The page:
In Masterpiece, Kennedy refused to take the libertarian bait. He constructed discrimination in terms of dignity, not markets. And rightly so. State public accommodation laws have never depended on the existence of monopolies. Emphasizing the equal citizenship of gay people, Kennedy wrote: “Our society has come to the recognition that gay persons and gay couples cannot be treated as social outcasts or as inferior in dignity and worth. For that reason the laws and the Constitution can, and in some instances must, protect them in the exercise of their civil rights. The exercise of their freedom on terms equal to others must be given great weight and respect by the courts.” Although Kennedy might be thought of as a knee-jerk supporter of gay rights, Chief Justice John Roberts also joined the opinion. And none of the concurring opinions raised the functioning market to query whether antidiscrimination could apply to the bakeries here. (Justice Neil Gorsuch’s concurrence hinted at skepticism that Masterpiece’s refusal actually violated Colorado’s public accommodation law, but not based on the availability of alternative bakeries.)
Similarly, the Supreme Court did not accept the invitation of several amici to distinguish sexual orientation from race by reference to the market. Jim Crow and the pervasive market exclusion of black people sets race discrimination apart, they said, from sexual orientation in 21st-century Colorado.
Six of the seven justices joining the majority took sexual orientation to be on the same plane as race, religion or other prohibited bases of discrimination. Kennedy observed: “It is unexceptional that Colorado law can protect gay persons, just as it can protect other classes of individuals.” Justice Elena Kagan’s concurrence underscored the parallel between protected traits: “As this Court has long held, and reaffirms today, a vendor cannot escape a public accommodations law because his religion disapproves selling a product to a group of customers, whether defined by sexual orientation, race, sex, or other protected trait.” Even Gorsuch’s concurrence took religious and sexual orientation discrimination to be legally equivalent (though he then proposed to allow both). Race and sexuality were not meaningfully different for the Supreme Court’s analysis of public accommodation law.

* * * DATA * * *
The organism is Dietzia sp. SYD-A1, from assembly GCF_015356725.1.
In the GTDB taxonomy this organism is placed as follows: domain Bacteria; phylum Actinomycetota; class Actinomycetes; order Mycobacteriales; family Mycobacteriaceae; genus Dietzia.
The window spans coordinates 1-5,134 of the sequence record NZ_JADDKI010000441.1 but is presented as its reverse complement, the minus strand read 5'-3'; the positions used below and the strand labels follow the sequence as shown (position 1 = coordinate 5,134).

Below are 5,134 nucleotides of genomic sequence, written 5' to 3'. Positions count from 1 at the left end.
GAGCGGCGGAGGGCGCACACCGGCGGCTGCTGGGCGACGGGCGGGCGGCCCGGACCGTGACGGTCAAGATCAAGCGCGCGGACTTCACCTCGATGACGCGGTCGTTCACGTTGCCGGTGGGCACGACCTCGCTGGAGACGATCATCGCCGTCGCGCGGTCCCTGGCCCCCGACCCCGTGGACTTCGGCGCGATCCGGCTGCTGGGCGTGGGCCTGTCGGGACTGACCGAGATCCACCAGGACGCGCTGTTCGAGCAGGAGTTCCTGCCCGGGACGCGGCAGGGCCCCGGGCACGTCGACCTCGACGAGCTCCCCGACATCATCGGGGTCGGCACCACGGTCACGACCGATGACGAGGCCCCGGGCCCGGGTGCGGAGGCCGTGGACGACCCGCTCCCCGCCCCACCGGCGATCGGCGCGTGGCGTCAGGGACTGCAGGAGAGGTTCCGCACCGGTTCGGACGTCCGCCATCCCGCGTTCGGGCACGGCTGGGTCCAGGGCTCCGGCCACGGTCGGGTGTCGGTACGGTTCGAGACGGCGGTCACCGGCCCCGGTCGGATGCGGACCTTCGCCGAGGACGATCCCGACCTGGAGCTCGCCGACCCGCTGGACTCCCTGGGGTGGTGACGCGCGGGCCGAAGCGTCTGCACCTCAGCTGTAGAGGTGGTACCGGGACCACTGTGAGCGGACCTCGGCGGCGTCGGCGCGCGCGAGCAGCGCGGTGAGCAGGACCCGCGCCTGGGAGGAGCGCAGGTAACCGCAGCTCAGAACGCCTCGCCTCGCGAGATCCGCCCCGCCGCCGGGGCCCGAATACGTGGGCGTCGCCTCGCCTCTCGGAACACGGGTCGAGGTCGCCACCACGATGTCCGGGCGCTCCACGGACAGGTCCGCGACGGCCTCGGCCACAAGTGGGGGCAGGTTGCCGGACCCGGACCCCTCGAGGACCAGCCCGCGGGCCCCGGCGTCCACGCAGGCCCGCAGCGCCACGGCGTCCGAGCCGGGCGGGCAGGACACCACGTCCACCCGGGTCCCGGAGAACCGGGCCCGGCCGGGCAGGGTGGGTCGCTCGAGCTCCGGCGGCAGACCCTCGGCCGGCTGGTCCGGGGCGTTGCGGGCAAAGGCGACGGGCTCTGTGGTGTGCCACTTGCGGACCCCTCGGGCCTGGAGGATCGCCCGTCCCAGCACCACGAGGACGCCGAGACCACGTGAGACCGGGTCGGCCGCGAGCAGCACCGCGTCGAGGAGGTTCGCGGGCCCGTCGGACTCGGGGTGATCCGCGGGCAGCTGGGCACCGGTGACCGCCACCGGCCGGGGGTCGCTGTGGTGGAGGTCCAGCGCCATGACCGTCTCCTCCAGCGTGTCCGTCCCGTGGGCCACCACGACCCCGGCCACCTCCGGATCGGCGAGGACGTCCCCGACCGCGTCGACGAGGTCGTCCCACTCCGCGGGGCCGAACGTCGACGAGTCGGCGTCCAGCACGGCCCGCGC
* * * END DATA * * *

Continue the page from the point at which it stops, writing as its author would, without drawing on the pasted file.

The majority opinion reiterated twice that, under the general rule of the Supreme Court’s precedents, antidiscrimination laws can prevent business owners, even if they have religious or other objections, from denying goods and services to people based on their race, religion, sex or sexual orientation. In the absence of perceived indicia of hostility, I suspect the court would require Masterpiece to do just that. Kennedy wrote that expanding religious exemptions beyond those for clergy marrying couples might create “a community-wide stigma inconsistent with the history and dynamics of civil rights laws.” The link from sexual orientation to sex, religion and race public accommodations law is significant, because those legal obligations have never brooked such religious exemptions.